Nature conservation

Threatened species

Brush-tailed Phascogale (Phascogale tapoatafa)

Species Action Statement

This species has been assigned to the Landscape species management stream under the Saving our Species (SoS) program.

Justification for allocation to this management stream

This species is distributed across relatively large areas and is subject to threatening processes that generally act at the landscape scale (e.g. habitat loss or degradation) rather than at distinct, defineable locations.

Conservation status

Management objectives

This action statement aims to ensure that the species is secure in the wild in NSW and that its NSW geographic range is extended or maintained.

Species sightings and management sites across NSW

The map below displays the species’ distribution in NSW, based upon the species’ geographic range, habitat distribution or area of occupancy (to as high a resolution as available data allow, using a range of data sources).

Information about the species’ habitat and ecology is available here.

The map may also display one or more management sites where management of important populations is underway. More information is available in the tables below.


The species occurs in the following IBRA (Interim Biogeographic Regionalisation for Australia) regions in NSW:

New England Tablelands
NSW North Coast
NSW South Western Slopes
South East Corner
South Eastern Highlands
South Eastern Queensland
Sydney Basin

Proportion of the species' distribution on reserve

23% of the species' distribution occurs on reserve (within NSW National Parks and Wildlife Service estate).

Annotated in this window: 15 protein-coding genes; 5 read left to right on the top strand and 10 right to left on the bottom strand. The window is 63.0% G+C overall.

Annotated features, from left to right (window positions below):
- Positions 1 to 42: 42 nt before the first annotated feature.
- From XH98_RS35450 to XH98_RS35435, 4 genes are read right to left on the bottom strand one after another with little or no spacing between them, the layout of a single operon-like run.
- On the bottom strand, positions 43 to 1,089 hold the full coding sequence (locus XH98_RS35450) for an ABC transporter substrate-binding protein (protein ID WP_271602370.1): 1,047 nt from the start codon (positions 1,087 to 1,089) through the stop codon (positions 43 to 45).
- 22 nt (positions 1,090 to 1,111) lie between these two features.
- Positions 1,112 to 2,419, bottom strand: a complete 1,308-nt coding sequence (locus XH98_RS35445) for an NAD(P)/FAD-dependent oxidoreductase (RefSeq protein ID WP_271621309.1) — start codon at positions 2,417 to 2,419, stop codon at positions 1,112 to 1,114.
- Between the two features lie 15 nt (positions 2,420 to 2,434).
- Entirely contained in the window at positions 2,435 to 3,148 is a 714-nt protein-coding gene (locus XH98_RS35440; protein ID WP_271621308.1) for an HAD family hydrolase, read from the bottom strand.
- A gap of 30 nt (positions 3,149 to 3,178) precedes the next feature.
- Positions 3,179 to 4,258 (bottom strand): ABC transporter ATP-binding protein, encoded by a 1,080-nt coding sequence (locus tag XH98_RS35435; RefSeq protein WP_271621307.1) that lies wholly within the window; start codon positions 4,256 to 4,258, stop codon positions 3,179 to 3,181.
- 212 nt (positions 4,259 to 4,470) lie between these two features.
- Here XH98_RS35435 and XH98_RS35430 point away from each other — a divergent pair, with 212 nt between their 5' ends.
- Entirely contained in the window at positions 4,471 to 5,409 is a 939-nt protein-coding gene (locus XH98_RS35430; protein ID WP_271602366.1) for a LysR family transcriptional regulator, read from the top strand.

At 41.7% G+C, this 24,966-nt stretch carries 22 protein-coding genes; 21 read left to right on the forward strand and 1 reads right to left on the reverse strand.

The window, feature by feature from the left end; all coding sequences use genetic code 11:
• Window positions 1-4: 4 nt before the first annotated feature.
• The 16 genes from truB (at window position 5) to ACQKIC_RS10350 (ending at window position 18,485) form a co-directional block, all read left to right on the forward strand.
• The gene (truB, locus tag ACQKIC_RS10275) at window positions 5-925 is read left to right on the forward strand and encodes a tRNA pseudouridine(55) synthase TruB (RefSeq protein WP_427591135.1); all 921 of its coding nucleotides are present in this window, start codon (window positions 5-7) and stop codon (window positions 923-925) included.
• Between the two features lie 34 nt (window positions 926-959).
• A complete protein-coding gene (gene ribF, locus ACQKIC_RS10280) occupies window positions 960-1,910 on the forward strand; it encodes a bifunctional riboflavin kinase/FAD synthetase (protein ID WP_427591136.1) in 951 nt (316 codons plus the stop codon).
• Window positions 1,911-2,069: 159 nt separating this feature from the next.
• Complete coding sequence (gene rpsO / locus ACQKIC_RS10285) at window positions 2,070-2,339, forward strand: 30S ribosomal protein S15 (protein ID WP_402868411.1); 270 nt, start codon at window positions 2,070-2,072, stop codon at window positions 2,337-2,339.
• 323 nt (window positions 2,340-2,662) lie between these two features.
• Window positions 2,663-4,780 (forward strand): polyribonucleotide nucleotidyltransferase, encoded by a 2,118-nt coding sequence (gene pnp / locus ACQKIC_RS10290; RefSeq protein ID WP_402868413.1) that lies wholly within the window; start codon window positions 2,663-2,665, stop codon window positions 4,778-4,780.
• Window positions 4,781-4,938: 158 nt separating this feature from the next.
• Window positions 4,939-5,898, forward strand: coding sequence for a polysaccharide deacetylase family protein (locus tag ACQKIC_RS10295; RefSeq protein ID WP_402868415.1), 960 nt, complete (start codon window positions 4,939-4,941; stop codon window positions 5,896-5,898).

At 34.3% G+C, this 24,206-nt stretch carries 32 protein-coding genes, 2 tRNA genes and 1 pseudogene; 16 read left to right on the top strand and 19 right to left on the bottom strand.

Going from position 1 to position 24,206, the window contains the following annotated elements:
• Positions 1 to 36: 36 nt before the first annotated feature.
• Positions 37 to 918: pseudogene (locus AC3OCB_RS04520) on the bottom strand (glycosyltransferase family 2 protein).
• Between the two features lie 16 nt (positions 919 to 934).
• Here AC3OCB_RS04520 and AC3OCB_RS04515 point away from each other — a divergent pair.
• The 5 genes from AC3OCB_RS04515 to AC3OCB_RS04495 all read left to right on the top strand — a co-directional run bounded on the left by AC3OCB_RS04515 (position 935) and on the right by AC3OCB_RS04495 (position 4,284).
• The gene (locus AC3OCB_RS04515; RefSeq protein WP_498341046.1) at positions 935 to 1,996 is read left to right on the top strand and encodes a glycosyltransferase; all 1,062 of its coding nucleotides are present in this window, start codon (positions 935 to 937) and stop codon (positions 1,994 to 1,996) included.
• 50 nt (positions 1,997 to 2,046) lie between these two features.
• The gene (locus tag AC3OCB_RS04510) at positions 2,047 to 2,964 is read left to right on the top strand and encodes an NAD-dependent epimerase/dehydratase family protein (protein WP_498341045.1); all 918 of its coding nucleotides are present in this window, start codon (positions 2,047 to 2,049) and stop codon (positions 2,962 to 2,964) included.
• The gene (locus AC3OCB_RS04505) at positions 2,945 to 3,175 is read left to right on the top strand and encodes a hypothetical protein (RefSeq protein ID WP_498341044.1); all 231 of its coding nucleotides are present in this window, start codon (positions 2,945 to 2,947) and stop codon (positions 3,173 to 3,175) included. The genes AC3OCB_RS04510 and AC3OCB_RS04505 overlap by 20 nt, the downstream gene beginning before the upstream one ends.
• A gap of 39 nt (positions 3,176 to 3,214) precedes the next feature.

Critical actions for this species

The key threats to the viability of landscape-managed species are loss, fragmentation and degradation of habitat, and widespread pervasive factors such as impacts of climate change and disease. Many of these threats are addressed by NSW planning, native vegetation, and biodiversity legislation, policy and programs including the offsets program (BioBanking, NSW Biodiversity Offsets Policy for Major Projects), Biodiversity Certification, management of environmental water and reservation under the National Parks and Wildlife Act 1974.

Threats to this species are outlined here.

The actions listed in the action toolbox are supplementary to NSW legislation, policy and programs and can be used by stakeholders, where applicable to guide management at a site, regional or state scale.

Action toolbox

Action DescriptionScale
Undertake a targeted community education program that raisies awareness about critical threats to the species, particularly predation from domestic cats, including what individuals can do to reduce threats to nearby populations (i.e. keeping cats indoors). Area
Conduct population monitoring at key locations subject to environmental disturbance (e.g. fire, habitat degradation) to improve understanding of the species' response to different disturbances and inform management. Site
Design and implement ecological burns with the objective of maintaining suitable vegetation structure (open forest with sparse groundcover) within habitat known to be used by the species (e.g. Dinner Creek, Demon Nature Reserve). Site
Encourage landholders to retain and protect hollow-bearing trees in suitable habitat. Ensure long-term hollow availability by protecting recruit trees, that is, trees that will be able to provide hollows when current hollow-bearing trees have died and fallen. Area
Negotiate agreements with relevant landholders, particularly in-perpetuity covenants or stewardship agreements, that promote the retention and connectivity of suitable native vegetation, including forested areas with stags, tree hollows and recruiting hollow-bearing trees. Site

How will this species be managed?

Key management sites for this threatened species are being identified by the NSW Government and other program partners, where feasible, cost-effective and beneficial management actions can be undertaken. Currently, no management sites have been identified for this threatened species.

Are you or is someone you know doing conservation work for this species or in this area?

Contact us to tell us about the work. Your input will help OEH evaluate the status of threatened species and provide a broader picture of conservation work across NSW.